The terms “risk” “relative risk” and “risk factor” are often used in medicine; they simply relate to your chances of getting a given disease.
I frequently use the analogy of crossing a road in relation to getting hit by a truck: the more times you cross the road, the greater are the chances that you will get hit by a truck. But of course that’s not the only factor involved – for example, a larger number of trucks using the road would also increase your risk. The speed at which you cross the road would affect the risk too. I am sure you could come up with more factors that would affect your chances of being hit by a truck. All of these factors are ‘risk factors’.
If we compare the chances of being hit by a truck under different circumstances then we are considering ‘relative risk’.
|A risk factor can be defined as follows:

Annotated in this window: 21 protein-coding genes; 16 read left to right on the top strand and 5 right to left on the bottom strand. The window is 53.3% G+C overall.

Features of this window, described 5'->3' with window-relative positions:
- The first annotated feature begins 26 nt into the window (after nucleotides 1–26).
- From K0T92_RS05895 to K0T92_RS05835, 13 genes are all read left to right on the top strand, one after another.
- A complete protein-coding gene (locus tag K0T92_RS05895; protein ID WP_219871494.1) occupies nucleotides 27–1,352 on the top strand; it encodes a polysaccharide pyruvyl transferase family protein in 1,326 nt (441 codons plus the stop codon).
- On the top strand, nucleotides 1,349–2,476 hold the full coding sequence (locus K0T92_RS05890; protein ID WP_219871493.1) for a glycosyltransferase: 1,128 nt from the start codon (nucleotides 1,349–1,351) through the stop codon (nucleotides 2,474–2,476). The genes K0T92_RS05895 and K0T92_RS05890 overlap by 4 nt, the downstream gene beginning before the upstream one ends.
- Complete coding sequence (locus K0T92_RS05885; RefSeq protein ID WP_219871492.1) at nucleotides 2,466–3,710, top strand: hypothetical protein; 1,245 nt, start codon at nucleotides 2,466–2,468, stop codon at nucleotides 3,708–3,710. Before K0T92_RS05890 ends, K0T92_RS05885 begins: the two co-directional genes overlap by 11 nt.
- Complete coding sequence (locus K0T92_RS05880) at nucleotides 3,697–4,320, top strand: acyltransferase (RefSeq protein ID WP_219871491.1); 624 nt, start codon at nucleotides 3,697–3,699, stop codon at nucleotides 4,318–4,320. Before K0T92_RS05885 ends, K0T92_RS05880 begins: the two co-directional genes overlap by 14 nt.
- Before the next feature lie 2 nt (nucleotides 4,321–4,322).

“… a characteristic or feature relating to an individual – either a genetic or environmental factor – that can be used to predict that individual’s probability of developing heart disease”
|Risk factors that
cannot be changed
|Risk factors that
can be reduced or controlled
|* See section, “Where does diabetes fit in to the picture?”, below.|
There are a number of “Calculate your Risk” tools and software available that can be used to quantify risk; these are useful for patients and health professionals to use as a starting point, in order to determine the level of intervention that may be required.
In New Zealand, absolute cardiovascular risk is frequently calculated from the National Heart Foundation’s cardiovascular risk tables or electronic decision support tools, which have been developed based on the US Framingham Heart Study risk paper (1).
Although these risk equations have been validated in different populations, they may not be appropriate for Maori or Pacific Islanders, who have a higher risk than Europeans. Actually though, they may not be appropriate for people with diabetes irrespective of race or ethnic background (see below).